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First Corporate Scandals, Then Tough Competition

THE key challenge facing chief executives is not the corporate governance scandals of recent years. Rather, an era of new and brutal competition is beginning for many companies, according to Larry Bossidy, the former chief executive of Honeywell and a co-author with Ram Charam of “Confronting Reality: Doing What Matters to Get Things Right” (Crown …

THE key challenge facing chief executives is not the corporate governance scandals of recent years. Rather, an era of new and brutal competition is beginning for many companies, according to Larry Bossidy, the former chief executive of Honeywell and a co-author with Ram Charam of “Confronting Reality: Doing What Matters to Get Things Right” (Crown Business, 2004.) Following are excerpts from a conversation with him:

 

Q. How have American chief executives been doing as a group?

 

A. I think they’ve done well. The United States continues to lead in terms of having the most prominent companies in the world. The real question is what they’re going to have to do to remain successful over the next decade.

 

 I see some changes that are going to be required.

 

Q. Is the era of corporate governance scandals over?

 

A. It’ll never be over. There will always be, from time to time, situations in which people behave in a way that’s unethical. Frankly, in those cases, they are going to have to be taken to court and dealt with in an aggressive way. So we’d like to think it’s over, but probably not.

 

Q. Have companies changed the way they operate as a result of the Sarbanes-Oxley Act and other new regulations?

 

A. I think Sarbanes-Oxley has put some good emphasis on building quality boards and therefore I think both the attentiveness and involvement of the board is probably better today than it was. But Sarbanes-Oxley has brought a lot of bureaucracy.

 

Q. In your book, you say this is the fifth post-war era in terms of the competitive climate. What are the characteristics of this era?

 

A. First of all, globalization is here and it’s manifested by overcapacity and increasing commoditization of products, therefore there is difficulty in getting higher prices and certainly difficulty in maintaining margins. The second is an enormous proliferation of credit.

 

Q. Any other characteristics for this era?

 

A. The emergence of the power retailers, the Home Depots, the Wal-Marts, the Lowe’s, who on the one hand have given consumers better prices and therefore have made a nice contribution, but on the other hand, they’ve displaced a lot of businesses. That creates paranoia. Five years ago, you and I wouldn’t have guessed that Wal-Mart would be one of the biggest grocers, would be one of the bigger book sales outlets, would be one of the great purveyors of toys, would be among the top jewelers.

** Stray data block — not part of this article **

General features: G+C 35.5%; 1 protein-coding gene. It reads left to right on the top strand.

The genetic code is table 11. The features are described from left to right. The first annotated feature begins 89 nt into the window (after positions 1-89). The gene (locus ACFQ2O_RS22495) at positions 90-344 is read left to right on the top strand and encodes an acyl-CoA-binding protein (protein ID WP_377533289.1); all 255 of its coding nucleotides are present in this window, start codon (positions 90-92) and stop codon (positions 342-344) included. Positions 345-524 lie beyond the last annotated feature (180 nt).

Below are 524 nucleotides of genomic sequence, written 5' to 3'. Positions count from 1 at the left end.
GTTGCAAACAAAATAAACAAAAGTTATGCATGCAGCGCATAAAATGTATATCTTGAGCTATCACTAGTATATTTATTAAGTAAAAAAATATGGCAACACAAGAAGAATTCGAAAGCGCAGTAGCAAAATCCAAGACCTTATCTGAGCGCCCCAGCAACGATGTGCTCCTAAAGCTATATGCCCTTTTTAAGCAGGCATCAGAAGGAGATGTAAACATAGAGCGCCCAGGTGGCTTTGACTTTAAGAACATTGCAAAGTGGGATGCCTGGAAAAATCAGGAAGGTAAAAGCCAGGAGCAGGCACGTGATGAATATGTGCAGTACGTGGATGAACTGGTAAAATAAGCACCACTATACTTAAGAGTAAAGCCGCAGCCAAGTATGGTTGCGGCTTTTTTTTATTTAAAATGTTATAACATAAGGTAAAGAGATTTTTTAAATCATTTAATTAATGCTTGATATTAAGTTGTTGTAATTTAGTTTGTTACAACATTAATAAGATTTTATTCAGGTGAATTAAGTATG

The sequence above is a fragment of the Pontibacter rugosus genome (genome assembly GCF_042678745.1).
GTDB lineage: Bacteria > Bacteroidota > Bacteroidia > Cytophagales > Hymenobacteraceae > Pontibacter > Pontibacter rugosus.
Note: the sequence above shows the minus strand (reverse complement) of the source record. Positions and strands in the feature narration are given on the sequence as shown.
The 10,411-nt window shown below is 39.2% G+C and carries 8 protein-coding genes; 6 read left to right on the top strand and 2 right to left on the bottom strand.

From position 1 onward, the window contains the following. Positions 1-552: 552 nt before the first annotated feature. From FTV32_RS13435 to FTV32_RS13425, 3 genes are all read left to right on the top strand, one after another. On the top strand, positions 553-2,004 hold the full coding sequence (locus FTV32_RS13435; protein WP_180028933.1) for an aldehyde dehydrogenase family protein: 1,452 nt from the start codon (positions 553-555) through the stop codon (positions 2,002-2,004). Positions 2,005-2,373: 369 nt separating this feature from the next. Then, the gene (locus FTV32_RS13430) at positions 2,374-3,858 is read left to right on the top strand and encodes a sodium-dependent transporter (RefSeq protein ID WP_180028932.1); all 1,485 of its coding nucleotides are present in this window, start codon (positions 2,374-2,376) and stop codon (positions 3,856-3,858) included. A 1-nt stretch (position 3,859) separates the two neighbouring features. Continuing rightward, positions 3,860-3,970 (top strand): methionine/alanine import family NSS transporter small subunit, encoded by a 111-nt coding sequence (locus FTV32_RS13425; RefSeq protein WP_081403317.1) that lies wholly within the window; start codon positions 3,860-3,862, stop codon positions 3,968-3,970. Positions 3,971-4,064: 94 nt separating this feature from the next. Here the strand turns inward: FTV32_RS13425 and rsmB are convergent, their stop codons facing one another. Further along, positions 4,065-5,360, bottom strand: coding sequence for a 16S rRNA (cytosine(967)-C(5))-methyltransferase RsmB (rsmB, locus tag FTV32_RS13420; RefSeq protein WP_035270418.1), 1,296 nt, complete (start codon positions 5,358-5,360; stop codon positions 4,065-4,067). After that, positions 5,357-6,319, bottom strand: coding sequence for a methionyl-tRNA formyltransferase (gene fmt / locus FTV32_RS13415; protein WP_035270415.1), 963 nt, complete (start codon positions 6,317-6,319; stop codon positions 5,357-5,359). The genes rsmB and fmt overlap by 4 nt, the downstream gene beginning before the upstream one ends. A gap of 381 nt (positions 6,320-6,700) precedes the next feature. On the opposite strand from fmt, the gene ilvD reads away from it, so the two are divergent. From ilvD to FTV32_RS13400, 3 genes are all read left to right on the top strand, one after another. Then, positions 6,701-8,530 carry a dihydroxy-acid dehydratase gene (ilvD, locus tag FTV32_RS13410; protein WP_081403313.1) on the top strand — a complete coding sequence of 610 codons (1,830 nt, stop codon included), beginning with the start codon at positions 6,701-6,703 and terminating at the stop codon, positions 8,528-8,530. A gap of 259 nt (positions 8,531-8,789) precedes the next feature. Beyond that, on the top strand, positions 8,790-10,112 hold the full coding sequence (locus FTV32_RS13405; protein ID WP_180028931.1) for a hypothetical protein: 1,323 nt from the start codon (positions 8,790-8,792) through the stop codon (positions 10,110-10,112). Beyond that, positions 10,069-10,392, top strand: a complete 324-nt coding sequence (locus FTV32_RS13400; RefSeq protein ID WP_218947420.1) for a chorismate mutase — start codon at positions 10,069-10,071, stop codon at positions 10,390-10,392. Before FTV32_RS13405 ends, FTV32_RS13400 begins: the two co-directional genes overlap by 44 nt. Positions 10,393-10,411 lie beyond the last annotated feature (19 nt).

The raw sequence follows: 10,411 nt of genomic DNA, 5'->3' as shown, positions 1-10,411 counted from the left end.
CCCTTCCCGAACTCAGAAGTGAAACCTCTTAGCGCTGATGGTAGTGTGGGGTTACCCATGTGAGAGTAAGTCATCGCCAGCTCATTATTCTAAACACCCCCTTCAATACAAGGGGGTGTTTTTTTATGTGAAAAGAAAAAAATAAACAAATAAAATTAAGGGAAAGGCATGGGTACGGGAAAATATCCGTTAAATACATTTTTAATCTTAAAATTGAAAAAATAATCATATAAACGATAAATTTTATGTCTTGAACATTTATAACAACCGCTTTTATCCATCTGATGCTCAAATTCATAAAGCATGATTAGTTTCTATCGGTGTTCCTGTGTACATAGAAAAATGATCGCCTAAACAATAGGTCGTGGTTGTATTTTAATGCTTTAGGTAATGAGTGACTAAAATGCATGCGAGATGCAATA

Q. Who’s in trouble and hasn’t faced up to it?

 

A. Maybe it’s too late for autos, steel, rubber and commodity chemicals. We label those industries as structurally defective.

 

 I’d say the one industry on the precipice right now is Big Pharma. There are all kinds of complaints about their pricing in almost every quarter. Here’s a range of companies that provide very needed products. But on the other hand, the American public thinks they pay too much for them compared with their European or Canadian counterparts. The fact also that generic drugs are coming into the market faster than they ever did before is going to create a need for the Big Pharma companies to create a new business model.

 

Q. Is Raymond V. Gilmartin at Merck, the maker of Vioxx, in trouble?

 

A. They all are. You take Pfizer, you take Merck, you take Bristol-Myers, you take GlaxoSmith, all of them face the same challenges. I don’t think one of them is more disadvantaged than the others. They’re all looking down the same gun barrel.

 

Q. Why did they fail to see the changes happening around them?

 

A. First of all, they’ve been remarkably profitable. Sometimes that provides a comfort that doesn’t exist when you’re fighting for your life every day. Secondly, there wasn’t the hue and cry that exists now in terms of the costs of pharmaceutical drugs. Nor were there the increases in the cost of health care — to the point that it’s a centerpiece of presidential debates and part of every conversation you’re involved in. The world has changed.

 

Q. How did you stay in touch with the marketplace when you were at Honeywell and Allied Signal?

 

A. I enjoyed being out and among people. I enjoyed open communications. I also had a healthy sense of paranoia. If I didn’t know what was going on, I was going to get ambushed. I tried to seek out as many different opinions as I could.

 

Q. Do chief executives need to make structural changes in how they manage their companies to avoid isolation, or is it more an attitudinal thing?

 

A. More of the latter. You’ll need different characteristics for leadership in the next 10 years. Among them are an unquenching thirst for information and an ability to see your product though the eyes of the customer. People who are willing to change and have the courage to fail, and are willing to change what they’ve put in place, are going to be in demand.

 

Q. What should chief executives be doing differently to rebuild public trust?

 

A. First of all, run their companies well. Secondly, make sure that the ethical standards are held to the highest level. And if there are ethical violations, move on them aggressively. Then be a part of the national dialogue. You’ve got to participate, for example, in how you fix the health care problem in this country. Business ought to be part of the dialogue. They’re paying a substantial part of the bill.

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